Revisiting the Early Uses of Writing in Society Building: Cuneiform Culture and the Chinese Imperium.
Revisiting the Early Uses of Writing in Society Building: Cuneiform Culture and the Chinese Imperium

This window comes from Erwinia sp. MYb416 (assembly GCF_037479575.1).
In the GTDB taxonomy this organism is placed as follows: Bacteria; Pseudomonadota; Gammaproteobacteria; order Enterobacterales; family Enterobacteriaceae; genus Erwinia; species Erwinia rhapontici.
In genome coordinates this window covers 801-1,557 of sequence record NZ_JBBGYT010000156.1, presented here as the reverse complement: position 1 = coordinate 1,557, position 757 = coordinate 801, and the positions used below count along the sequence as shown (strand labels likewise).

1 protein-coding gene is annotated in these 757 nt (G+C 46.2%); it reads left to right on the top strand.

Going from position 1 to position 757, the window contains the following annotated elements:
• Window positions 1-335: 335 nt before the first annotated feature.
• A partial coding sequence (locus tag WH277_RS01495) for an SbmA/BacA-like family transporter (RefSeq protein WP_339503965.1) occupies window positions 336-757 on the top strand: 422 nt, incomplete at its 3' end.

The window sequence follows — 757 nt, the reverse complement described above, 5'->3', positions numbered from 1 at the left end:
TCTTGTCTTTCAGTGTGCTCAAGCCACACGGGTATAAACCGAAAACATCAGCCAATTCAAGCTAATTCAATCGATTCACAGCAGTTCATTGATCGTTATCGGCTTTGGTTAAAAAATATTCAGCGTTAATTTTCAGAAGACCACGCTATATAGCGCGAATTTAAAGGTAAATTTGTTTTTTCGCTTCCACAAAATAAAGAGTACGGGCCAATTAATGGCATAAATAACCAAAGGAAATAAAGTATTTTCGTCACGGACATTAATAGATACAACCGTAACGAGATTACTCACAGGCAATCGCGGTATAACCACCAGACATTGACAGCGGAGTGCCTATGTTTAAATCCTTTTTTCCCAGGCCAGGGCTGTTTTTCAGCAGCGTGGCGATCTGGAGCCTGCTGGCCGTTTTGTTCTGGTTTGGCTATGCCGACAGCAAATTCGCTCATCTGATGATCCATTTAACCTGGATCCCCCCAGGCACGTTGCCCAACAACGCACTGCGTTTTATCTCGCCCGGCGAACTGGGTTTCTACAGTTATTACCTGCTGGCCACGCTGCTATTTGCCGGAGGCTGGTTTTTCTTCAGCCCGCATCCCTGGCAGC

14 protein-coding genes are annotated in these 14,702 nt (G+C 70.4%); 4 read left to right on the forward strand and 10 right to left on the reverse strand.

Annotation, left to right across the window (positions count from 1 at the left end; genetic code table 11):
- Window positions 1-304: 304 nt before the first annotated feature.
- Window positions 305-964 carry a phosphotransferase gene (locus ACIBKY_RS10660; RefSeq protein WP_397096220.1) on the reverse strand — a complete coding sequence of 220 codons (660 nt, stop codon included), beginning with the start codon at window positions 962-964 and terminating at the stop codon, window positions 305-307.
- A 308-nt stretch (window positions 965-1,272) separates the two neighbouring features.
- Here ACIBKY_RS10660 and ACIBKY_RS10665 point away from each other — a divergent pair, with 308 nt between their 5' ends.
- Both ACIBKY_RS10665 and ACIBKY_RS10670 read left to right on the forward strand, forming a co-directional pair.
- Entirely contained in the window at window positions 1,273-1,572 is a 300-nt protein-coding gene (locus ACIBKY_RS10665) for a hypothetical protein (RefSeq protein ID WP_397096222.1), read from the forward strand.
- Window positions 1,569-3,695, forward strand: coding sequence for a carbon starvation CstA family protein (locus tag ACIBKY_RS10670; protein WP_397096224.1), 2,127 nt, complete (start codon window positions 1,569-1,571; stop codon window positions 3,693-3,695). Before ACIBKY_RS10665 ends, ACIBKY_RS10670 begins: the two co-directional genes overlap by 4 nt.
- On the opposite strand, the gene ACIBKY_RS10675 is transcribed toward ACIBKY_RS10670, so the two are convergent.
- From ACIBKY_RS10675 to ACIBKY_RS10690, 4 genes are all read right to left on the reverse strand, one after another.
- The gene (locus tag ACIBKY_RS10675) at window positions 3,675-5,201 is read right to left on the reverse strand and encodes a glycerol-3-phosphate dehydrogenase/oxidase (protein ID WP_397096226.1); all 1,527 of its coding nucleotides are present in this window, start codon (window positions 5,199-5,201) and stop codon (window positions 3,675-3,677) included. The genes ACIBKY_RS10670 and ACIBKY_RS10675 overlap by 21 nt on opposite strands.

This plenary address reconsiders the impact of writing on culture and governance in the ancient Middle East and China.Recent studies of ancient documents illuminate how writing transformed governance, law, and culture in the two earliest re- gions where writing emerged: Mesopotamia and China. By 3000 BCE the profession of scribes had emerged in Sumeria, with scri- bes soon becoming central in finances, accounting, government, administration, law, courts, astronomy, agriculture, land surve- ying and ownership, magic and divination, medicine, literature, and prayers. An elite urban scribal culture supported the repu- tation, power, and administration of royalty and royal states. In China the Qin and Han dynasties created a unified state and ex- tended regulatory control over a large empire through a standar- dized written language, regulation, documentation, monitoring, and administration by literates. The hierarchical state enforced coherence and unity among layers of government administra- tors through systems of written regulation, documentation, and review backed by highly restrictive laws and draconian punish- ments. Ordinary inhabitants were documented, regulated, and held in geographic locales through registration; attempting to avoid documentary control by unauthorized travel was itself a crime of abscondence. In both regions literacy concentrated land ownership, property, and wealth in privileged and powerful classes. Ideology, beliefs, knowledge, and values become articu- lated, spread, maintained, and enforced through literate means,including religious artistic, social, and educational formations, as they continue to today.